Local 338 was formed in 1925 by a group of young workers who set out to change conditions they experienced while working in grocery stores. After experiencing unsafe and unfair working conditions firsthand, the founding members established Local 338’s mission from the beginning: bettering the lives of our members and all working people.
In 1935, our first President, Samuel Wolchok was elected. Two years later, Wolchok went on to create our National Union, the Retail, Wholesale, Department Store Union (RWDSU).
May 1941 brought the creation of Local 338’s Health and Welfare Fund, which has allowed us to provide quality benefits for our members for over 75 years. In September of 1941, our first constitution was adopted by the membership, which set forth guidelines that allowed the union to grow.
In June of 1979, William H. Wynn became the President of the United Food and Commercial Workers Union (UFCW) after a successful merger. The UFCW later merged with the RWDSU, becoming our International Union.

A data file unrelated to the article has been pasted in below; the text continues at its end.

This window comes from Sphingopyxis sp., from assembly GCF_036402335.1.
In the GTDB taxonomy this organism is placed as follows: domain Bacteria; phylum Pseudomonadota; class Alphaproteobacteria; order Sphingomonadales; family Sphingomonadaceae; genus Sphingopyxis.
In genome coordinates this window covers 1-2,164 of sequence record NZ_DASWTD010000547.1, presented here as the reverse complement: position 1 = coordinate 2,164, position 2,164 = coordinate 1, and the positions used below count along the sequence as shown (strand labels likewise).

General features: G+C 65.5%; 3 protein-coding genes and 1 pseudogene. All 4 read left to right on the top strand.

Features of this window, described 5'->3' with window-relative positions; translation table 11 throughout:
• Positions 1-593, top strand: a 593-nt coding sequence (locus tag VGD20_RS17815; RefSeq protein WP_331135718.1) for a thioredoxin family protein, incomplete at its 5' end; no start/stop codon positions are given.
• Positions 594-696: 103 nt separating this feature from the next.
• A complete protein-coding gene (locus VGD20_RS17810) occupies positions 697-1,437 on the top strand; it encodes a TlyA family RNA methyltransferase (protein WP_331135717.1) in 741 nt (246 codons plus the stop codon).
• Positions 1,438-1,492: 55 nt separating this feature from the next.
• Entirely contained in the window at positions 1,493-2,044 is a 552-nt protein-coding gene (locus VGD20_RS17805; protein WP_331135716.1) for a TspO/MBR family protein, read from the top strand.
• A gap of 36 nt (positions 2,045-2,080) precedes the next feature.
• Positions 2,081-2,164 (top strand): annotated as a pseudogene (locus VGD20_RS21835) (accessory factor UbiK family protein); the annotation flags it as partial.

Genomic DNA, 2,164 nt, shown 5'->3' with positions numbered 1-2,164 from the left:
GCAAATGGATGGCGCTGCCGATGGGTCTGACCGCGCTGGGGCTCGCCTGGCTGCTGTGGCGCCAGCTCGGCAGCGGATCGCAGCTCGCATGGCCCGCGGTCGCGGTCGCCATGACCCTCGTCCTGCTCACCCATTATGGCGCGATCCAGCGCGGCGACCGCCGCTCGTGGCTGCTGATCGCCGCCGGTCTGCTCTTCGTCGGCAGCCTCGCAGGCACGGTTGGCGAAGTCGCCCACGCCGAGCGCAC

In the Fall of 1984, Local 338 President Emanuel Laub established our Scholarship Program, which has allowed us to provide winners with financial aid through scholarships for over three decades. We later created a scholarship in his honor, which provides four years of tuition assistance to one winner annually.
Our current President, John R. Durso, was elected in 1999 after spending 15 years as a Business Agent. Durso has always been an advocate for working people, including in his role as President at the Long Island Federation of Labor, AFL-CIO.
Local 338 is committed to giving back to our communities, starting with our first involvement in the 1940s supporting local efforts during World War II and aiding local children’s charities. In 2015, we established a 501 (c)(3) our own, Local 338 Charities, Inc. to further build upon the decades of community and charitable work that we have done.
Today, Local 338 has expanded well beyond representing workers in just the grocery and food retail industries. We proudly represent over 13,000 working men and women in New York and New Jersey who work in a wide variety of jobs and industries, including healthcare, cannabis, transportation and non-profit organizations.